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Currency risk

Currency risk is also called foreign exchange risk (forex risk). Certain financial intermediaries' asset portfolios are made up of domestic and foreign securities. In the case of the latter the portfolio will usually include foreign bank deposits and securities such as treasury bills of the US and UK (or other) governments. In addition to their foreign portfolios, banks also play a major role in the spot, forward and derivative foreign exchange markets. Internationally, banks also have liabilities in foreign currencies.

Most large banks are exposed to currency risk, which may be defined as the risk of changes in currency values unfavorably affecting the values of assets and liabilities that are denominated in currencies other than the domestic currency. Because certain financial intermediaries, particularly the banks, are highly leveraged, their exposure to currency risk can be devastating on their profitability and to their capital position.

Currency management is the management of the exposure to levels that are acceptable. Exposure can be managed by various means, and the main instruments that are used are derivative instruments:

• Currency swaps.

• Forwards.

The first step in managing currency exposure is to measure it.34 The net currency (C) exposure in any given currency, A, is calculated according to:

Table 2 will elucidate (home currency = USD):

Assets (thousands)

10 000

30 000

4 000


15 000

20 000

10 000

C bought

65 000


50 000

50 000

125 000

55 000


-15 000

-11 000

Table 2: net currency exposure report

Net exposure GBp = (10 000 - 15 000) + (65 000 - 50 000)

= (-5 000) + (15 000) = 10 000

Net exposure JpY = (30 000 - 20 000) + (100 000 – 125 000)

Net exposure CHF = (4 000 - 10 000) + 000 - 55 000)

= (-6 000) + (-S 000) = -11 000

This means that the US bank is "long" of GBP, and "short" in both JPY and CHF. Thus, if the GBP appreciates (remember home currency = USD), and/or the JPY and the CHF depreciates, the intermediary will make a profit (on this part of the portfolio). However, if they do the opposite, the bank will make a loss (on this part of the portfolio).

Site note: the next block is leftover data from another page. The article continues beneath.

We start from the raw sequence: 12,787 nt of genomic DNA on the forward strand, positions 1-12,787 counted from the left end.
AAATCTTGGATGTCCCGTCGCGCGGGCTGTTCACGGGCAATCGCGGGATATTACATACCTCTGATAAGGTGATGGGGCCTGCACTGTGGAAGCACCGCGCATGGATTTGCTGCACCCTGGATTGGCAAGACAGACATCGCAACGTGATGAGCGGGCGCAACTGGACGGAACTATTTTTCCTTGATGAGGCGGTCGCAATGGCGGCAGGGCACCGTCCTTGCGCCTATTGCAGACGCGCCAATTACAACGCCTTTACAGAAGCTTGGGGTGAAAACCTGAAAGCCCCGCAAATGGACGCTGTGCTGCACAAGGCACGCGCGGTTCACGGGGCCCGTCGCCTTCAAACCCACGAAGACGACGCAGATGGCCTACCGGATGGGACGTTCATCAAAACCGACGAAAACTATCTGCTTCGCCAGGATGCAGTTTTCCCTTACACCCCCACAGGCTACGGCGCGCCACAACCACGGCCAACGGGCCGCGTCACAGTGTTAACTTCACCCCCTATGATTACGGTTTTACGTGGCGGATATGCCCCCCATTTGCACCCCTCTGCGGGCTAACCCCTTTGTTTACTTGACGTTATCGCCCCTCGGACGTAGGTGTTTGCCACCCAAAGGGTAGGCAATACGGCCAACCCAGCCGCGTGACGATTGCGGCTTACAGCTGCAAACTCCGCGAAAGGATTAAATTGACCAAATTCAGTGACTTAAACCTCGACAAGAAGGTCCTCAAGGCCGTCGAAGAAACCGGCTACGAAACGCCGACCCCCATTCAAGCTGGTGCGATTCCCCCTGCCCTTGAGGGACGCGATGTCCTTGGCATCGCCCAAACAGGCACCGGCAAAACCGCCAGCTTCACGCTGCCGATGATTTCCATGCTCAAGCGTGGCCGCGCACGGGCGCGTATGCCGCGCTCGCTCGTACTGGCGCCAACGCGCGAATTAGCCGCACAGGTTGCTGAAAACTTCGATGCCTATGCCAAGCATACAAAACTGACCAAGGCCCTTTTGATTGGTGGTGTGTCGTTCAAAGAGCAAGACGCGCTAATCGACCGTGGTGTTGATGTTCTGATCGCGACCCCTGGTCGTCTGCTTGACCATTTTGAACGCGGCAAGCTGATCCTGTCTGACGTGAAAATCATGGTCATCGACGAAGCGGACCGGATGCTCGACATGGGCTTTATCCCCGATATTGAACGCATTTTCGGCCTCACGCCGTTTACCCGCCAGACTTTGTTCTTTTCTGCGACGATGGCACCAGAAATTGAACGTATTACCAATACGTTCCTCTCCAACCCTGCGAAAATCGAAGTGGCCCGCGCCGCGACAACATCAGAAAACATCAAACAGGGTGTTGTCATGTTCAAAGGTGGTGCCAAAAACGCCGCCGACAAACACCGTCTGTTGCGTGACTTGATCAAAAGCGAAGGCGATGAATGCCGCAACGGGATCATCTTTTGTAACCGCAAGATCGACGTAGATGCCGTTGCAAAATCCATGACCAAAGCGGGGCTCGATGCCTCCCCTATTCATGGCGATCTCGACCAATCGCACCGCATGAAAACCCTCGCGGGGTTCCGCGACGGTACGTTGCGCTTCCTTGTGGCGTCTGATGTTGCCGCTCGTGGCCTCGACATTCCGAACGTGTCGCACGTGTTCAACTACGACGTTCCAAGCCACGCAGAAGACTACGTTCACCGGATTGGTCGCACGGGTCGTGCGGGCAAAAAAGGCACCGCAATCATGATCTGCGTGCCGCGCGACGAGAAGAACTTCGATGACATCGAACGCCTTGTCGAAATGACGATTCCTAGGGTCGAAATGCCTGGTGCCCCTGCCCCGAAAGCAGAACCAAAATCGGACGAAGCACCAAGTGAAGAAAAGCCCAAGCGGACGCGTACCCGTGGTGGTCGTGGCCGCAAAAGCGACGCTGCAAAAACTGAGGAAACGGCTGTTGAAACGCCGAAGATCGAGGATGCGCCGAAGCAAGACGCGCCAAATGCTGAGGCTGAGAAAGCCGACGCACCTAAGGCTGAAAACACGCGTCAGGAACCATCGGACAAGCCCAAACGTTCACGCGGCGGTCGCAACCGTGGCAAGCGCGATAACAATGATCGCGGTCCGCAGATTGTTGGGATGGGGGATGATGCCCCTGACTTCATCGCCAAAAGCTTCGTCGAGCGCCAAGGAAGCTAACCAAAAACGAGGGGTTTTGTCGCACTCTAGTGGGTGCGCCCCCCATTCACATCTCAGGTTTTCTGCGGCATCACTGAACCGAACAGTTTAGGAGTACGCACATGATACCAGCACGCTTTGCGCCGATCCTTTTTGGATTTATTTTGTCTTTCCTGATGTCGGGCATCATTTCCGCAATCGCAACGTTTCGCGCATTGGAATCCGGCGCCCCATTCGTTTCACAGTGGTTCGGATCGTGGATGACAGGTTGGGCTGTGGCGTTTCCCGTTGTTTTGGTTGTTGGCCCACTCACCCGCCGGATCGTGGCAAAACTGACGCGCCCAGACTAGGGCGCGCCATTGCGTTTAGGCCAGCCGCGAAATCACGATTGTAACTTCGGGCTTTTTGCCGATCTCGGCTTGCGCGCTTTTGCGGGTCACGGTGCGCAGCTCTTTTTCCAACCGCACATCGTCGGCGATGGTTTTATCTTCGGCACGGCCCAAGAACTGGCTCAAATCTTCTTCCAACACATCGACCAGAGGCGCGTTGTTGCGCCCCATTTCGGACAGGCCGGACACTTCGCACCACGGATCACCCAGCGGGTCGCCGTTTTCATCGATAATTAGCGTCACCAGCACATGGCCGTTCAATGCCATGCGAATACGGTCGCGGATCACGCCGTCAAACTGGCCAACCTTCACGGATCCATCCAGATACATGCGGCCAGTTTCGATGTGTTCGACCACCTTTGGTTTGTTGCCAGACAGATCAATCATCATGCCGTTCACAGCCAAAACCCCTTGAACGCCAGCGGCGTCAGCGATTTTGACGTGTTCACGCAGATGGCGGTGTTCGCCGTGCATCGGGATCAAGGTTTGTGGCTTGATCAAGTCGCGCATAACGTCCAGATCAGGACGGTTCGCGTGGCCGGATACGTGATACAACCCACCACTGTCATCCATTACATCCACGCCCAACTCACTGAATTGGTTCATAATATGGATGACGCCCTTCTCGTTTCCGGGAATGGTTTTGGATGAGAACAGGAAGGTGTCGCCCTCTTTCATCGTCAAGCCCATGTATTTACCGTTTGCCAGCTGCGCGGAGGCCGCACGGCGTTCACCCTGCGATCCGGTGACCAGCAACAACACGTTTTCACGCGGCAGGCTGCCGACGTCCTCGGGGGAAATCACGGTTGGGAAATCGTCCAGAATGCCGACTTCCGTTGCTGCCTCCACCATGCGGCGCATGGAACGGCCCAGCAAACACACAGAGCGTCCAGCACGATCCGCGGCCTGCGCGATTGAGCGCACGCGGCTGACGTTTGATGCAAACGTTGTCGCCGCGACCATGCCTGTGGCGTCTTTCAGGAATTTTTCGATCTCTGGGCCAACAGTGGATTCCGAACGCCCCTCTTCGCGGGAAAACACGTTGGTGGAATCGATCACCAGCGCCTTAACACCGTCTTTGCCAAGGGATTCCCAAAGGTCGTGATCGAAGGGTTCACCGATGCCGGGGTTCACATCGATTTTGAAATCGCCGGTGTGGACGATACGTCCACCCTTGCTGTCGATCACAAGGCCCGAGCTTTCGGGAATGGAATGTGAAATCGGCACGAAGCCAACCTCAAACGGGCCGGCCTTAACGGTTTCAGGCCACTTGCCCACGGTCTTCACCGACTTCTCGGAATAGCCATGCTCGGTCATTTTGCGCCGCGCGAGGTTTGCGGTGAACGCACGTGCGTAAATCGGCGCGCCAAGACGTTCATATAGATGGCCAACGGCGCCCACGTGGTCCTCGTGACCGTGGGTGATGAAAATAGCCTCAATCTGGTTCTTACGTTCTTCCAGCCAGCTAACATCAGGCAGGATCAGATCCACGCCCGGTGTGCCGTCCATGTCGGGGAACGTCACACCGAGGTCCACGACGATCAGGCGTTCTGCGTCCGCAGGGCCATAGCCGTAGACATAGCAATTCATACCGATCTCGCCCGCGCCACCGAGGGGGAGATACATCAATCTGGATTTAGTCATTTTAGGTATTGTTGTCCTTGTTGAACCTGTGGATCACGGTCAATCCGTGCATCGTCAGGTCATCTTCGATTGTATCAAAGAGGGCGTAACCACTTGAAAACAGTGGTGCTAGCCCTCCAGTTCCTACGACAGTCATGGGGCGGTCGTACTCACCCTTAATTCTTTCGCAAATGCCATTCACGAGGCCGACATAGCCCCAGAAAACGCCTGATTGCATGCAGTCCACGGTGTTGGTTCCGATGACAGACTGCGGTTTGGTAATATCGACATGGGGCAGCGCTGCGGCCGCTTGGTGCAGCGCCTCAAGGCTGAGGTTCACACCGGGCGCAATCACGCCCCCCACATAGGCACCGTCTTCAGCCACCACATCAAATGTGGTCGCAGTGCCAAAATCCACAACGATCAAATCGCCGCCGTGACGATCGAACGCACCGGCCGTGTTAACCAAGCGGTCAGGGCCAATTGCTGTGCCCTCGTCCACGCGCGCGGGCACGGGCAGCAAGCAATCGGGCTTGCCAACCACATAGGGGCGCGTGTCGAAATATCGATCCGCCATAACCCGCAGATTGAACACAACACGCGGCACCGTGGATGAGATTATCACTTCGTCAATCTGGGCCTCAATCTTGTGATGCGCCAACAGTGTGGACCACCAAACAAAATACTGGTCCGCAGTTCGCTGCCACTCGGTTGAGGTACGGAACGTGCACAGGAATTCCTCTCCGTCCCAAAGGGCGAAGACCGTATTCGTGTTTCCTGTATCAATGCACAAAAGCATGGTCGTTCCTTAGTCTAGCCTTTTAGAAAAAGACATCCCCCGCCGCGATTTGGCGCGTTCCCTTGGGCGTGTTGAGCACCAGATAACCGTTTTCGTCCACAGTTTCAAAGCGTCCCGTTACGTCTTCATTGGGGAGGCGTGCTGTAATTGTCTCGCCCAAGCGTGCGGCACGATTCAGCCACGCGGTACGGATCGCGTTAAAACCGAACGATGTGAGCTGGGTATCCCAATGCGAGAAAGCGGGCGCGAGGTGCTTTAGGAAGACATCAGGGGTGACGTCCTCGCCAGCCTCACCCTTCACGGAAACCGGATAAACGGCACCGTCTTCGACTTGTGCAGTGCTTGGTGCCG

With the above currency exposure report the financial intermediary is in the picture and is able to manage the exposure. It may, for example, do currency swaps or forward deals that coincide with the terms of the exposure: sell GBP forward for USD and buy JPY and CHF forward for USD.

While these transactions will cancel out the exposure (approximately depending on terms negotiated, maturities, etc), it should be clear that if the USD generally appreciates (i.e. appreciates against the main currencies of the world), the financial intermediary would be hurt by the depreciating GBP (remember it is long GBP), but would gain by the extent of the depreciating JPY and CHF (remember it is short JPY and CHF). Thus, there is an offsetting effect, meaning that the net exposure is not so large. In practice, most banks take on some currency exposure, and manage it according to their views of future currency movements.

Bank regulators require monthly returns in respect of currency exposure. The purpose:

" to determine...(a) the month-end effective net open foreign-currency position in selected currencies and in all currencies taken together in respect of the reporting bank and its foreign branches and foreign subsidiaries; and (b) the maturity ladder of foreign assets, liabilities and commitments"

Counterparty risk

Each party to a deal has a party on the other side of the deal. Thus, each party is the counterparty to the other party, and each party is exposed to the other in that the other party may renege on the deal or be a fraudulent party to the deal (i.e. may not perform in terms of the conditions of the deal). If a party fails to settle a deal the counterparty will do another deal which may not be as favorable (and may result is a loss) as the unsettled deal. This risk is termed counterparty or settlement risk.

There are many different types of deals, each involving a different risk profile. A few examples of hazards with deals follow:

• A seller to a bank may deliver tainted scrip to the bank.

• A buyer from a bank may present a cheque to the broker drawn on an account that is not funded.

• The buyer or seller may decide not to settle because prices may have changed between deal date and settlement date.

• A broker may take an excessive commission or 'turn' (i.e. margin between buying and selling rate or price).

Management of counterparty risk includes:

• As the risk lies with large dealers in the financial markets, banks ensure that transactions are conducted only with known reputable parties and with guaranteed payments.

• Dealing, where applicable, with financial exchanges which are regulated and supervised. The exchanges in turn supervise broker-dealer members.

• Banks have been at the forefront of the formation of a central securities depository (CSD), which brings about scrip dematerialization / immobilization. This eliminates the hazard of tainted scrip, and ensures payment against electronic delivery.

• Many countries have a specialized large-transactions payments system (operated by the central bank) that functions on RTGS (real-time gross settlement). This applies to the large deals of the financial markets.

Bank regulators36 require monthly returns in respect of currency exposure. The purpose is:

" measure the counterparty risk for all unsettled transactions, including forward rate agreements, interest-rate swaps, derivatives, etc, relating to a bank's banking and trading activities when non-performance by a counterparty could cause a financial loss to the reporting bank"

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